How Do Young American Jews Feel About Israel?

February 24, 2015

Source: Tablet


Last summer, our routine evaluation of Taglit-Birthright Israel became a serendipitous natural experiment allowing us to assess the feelings and beliefs of 18 to 26-year-old American Jews about Israel before and after the Israel-Hamas war. The research gives us an unparalleled chance to assess whether or not Israel’s conduct in the war alienated or promoted support for Israel. Applicants to Birthright are a large and fairly representative group of young adult Jews. 

In April 2014 we surveyed over 40,000 eligible applicants for the summer trips, and received more than 12,000 responses. The survey collected information about applicants’ Jewish backgrounds and their feelings and opinions about Israel—the latter to serve as a baseline. Applicants were also asked how frequently they sought news about Israel and about their general political orientation. 

In late August, following the summer travel season, we again surveyed both trip participants and those who applied but did not go. Because the Israel-Hamas war had dominated the summer headlines—including much speculation about its impact on American Jewry—we included several sets of questions about the war. 

One of the questions asked of the applicants was: “How connected are you to Israel?” Unsurprisingly, Birthright trip participants felt much more connected to Israel at the end of the summer, after their trips. This increase in feelings of connection among trip participants is similar to what we’ve seen in previous program evaluations. 

As a group, the non-participants also felt more connected to Israel at the end of the summer (39 percent, compared to 33 percent in April). In previous studies, we have not seen substantial change between pre-and post-trip surveys in the non-participant group. For this group, the critical intervening event between the two surveys was the Israel-Hamas war.  

Because we surveyed the same population twice, we can analyze changes at the level of individual respondents. Among liberals, 41 percent became more connected to Israel between the two surveys; 49 percent maintained the same level of connection and just 10 percent became less connected.  

How can we explain these findings? Responses to questions we asked in the August survey on attitudes about the conflict suggest an explanation. 

Responses to a question on whether Israeli actions in the war were justified indicate that a vast majority—90 percent of participants and 81 percent of non-participants—felt that Israeli actions were mostly or completely justified.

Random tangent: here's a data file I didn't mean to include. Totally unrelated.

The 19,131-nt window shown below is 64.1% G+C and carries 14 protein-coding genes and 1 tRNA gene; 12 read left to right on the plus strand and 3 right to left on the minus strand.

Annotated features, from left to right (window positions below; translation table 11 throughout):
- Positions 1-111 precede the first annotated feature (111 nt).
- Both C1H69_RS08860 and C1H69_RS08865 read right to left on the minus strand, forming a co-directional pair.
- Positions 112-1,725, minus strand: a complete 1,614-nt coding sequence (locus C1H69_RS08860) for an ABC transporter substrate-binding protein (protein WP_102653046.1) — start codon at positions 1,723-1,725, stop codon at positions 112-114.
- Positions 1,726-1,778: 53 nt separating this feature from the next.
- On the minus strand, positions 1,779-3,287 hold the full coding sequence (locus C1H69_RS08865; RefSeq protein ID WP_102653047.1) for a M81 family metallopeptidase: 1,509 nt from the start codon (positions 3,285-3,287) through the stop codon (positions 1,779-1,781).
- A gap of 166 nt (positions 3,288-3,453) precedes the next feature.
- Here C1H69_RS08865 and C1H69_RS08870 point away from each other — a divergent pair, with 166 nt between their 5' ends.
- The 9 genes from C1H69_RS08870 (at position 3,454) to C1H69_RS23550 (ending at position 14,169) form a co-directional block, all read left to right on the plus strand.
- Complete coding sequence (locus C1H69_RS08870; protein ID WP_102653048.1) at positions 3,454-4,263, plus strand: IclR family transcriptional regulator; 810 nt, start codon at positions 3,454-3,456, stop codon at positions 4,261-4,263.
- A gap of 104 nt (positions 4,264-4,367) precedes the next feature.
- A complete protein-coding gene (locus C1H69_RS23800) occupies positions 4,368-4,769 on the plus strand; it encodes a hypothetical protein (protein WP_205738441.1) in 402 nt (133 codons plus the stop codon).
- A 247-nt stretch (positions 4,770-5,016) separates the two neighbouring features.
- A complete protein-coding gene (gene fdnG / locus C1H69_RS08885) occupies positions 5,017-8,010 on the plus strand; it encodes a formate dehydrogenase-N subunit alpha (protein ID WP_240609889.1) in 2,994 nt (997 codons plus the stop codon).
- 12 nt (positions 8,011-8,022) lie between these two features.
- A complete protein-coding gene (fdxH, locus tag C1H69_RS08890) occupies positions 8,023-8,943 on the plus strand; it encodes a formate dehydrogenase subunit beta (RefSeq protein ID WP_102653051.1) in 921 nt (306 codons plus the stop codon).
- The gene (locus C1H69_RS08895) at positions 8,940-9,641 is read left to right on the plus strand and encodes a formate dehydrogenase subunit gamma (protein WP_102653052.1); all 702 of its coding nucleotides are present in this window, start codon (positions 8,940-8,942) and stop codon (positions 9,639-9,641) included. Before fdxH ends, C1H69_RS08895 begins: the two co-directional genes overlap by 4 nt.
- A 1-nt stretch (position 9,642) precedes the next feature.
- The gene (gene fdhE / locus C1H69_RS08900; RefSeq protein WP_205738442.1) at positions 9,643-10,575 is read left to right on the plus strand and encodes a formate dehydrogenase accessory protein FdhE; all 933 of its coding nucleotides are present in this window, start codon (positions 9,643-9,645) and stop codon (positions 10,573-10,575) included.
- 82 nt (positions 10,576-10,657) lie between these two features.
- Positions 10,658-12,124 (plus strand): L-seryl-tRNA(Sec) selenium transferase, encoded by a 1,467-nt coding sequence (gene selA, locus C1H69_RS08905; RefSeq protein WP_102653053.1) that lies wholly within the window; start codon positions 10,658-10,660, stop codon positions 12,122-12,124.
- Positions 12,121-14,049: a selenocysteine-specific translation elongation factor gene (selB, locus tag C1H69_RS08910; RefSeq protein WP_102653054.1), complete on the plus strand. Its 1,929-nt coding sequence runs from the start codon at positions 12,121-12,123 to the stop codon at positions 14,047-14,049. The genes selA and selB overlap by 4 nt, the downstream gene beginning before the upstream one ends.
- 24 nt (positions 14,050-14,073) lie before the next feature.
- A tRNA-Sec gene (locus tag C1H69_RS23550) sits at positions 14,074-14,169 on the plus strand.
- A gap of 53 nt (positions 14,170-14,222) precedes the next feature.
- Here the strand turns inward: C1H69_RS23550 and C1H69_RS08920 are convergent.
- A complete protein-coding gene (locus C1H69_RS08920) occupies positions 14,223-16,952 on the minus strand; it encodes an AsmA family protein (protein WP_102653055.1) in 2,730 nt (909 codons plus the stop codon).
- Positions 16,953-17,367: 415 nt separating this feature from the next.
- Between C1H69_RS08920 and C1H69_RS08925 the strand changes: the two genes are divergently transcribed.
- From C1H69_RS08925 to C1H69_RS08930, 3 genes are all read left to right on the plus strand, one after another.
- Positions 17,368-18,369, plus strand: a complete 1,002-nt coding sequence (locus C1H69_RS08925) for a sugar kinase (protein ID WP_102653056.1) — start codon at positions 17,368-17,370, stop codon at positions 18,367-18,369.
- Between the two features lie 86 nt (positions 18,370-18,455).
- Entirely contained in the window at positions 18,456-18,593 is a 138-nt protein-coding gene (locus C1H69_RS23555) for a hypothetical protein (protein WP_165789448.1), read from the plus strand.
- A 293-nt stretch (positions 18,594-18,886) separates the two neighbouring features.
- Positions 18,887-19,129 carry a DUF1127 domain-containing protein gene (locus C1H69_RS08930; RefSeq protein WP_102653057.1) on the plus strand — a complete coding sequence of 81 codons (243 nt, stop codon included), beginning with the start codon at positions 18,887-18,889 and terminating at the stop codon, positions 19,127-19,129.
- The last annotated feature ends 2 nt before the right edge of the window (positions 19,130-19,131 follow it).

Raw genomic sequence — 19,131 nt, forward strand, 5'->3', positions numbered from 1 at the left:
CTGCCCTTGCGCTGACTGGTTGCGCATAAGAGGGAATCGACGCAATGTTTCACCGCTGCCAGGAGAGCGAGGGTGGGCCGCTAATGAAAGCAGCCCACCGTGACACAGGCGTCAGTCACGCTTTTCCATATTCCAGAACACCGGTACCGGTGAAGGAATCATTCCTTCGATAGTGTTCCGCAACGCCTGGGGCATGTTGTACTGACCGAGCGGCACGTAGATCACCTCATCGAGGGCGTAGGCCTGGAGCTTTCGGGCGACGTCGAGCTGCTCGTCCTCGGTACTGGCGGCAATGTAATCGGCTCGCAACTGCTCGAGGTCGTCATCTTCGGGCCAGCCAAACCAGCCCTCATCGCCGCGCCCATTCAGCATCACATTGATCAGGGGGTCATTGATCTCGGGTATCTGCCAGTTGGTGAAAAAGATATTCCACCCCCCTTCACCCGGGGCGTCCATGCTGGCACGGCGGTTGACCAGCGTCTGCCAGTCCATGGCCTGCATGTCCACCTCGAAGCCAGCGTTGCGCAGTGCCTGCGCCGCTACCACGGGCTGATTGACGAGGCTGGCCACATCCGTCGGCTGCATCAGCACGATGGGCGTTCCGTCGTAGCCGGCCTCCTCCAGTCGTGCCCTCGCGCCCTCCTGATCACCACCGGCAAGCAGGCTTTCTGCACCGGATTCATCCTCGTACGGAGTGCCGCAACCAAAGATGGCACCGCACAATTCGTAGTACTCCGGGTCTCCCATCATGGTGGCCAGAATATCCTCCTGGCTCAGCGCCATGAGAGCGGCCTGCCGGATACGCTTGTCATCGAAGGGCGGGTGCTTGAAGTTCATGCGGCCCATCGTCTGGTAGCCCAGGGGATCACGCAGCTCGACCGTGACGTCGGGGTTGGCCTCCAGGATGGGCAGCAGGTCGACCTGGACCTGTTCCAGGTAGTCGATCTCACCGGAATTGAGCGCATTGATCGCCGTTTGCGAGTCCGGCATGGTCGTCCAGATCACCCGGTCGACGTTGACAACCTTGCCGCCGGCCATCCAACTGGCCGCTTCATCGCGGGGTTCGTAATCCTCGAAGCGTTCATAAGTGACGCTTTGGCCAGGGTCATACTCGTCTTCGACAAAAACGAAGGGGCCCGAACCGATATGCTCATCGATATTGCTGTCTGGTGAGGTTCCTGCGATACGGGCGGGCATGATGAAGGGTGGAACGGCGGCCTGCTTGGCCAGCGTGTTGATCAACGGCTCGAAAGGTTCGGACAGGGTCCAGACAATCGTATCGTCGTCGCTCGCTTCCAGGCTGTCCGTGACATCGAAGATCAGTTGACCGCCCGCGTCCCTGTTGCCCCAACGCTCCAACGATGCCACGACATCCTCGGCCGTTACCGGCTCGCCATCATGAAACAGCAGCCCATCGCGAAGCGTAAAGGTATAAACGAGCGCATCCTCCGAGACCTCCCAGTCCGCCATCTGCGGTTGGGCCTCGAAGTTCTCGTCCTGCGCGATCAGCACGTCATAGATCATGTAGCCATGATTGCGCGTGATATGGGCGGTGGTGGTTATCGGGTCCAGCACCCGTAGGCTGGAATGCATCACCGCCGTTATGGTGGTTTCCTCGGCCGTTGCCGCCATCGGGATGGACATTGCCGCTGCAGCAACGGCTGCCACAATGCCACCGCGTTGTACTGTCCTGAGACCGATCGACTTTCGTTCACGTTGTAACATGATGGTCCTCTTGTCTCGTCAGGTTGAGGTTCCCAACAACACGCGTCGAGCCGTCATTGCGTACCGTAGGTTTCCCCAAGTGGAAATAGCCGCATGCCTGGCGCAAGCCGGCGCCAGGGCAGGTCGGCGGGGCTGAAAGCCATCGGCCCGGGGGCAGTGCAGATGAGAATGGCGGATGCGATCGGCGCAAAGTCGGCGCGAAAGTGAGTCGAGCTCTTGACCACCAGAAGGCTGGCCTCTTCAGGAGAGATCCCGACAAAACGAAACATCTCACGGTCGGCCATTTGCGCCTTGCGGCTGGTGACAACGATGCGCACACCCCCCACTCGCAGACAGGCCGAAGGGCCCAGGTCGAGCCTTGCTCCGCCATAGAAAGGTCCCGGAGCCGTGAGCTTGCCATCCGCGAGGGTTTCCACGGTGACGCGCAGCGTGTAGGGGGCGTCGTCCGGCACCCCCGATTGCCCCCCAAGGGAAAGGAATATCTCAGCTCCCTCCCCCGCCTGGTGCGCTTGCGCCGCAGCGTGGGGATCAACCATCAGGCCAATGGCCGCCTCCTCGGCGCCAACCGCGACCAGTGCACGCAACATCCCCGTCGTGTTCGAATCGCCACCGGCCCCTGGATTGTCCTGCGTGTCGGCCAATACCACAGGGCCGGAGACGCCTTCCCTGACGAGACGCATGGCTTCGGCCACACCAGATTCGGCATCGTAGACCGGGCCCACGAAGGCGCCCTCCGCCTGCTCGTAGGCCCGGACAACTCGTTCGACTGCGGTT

Seventy percent of participants and 61 percent of non-participants very much felt support for Israel during the conflict; just 5 percent and 2 percent, respectively, felt no support at all. Similarly, just 4 percent of participants and 7 percent of non-participants very much felt estranged from Israel during the conflict. 

Thus, the overall increase in feelings of connection to Israel in the context of last summer’s war reflected general approval—including among liberals—of Israel’s wartime conduct and broad solidarity with the Jewish state.  

This study is the first that directly examines what happens among American Jews when Israel is engaged in a controversial war. Our findings counter much of the conventional wisdom about American Jews and Israel. The hypothesis that the war alienated liberal American Jews is not supported. In fact, the war seems to have narrowed the gap between liberals and conservatives and generated broad solidarity with Israel, across the political spectrum. 

The present study joins a growing body of evidence utterly incompatible with a conventional wisdom that portrays American Jews as alienated from Israel. This body of evidence includes the 2013 Pew Research Center’s “A Portrait of Jewish Americans” which reported no evidence of declining attachment since the last comprehensive survey conducted in 2001. It also includes our own analyses of surveys conducted by the American Jewish Committee and of community studies conducted at 10-year intervals.  

In the context of heightening tension between the Israeli and American governments over Iran, and increased division and conflict in the American Jewish community over the Israeli-Palestinian conflict, the findings remind us that American Jews’ connections to Israel run deep and will not be easily dislodged.


Read the entire article at Tablet.

Updated: Mar. 19, 2015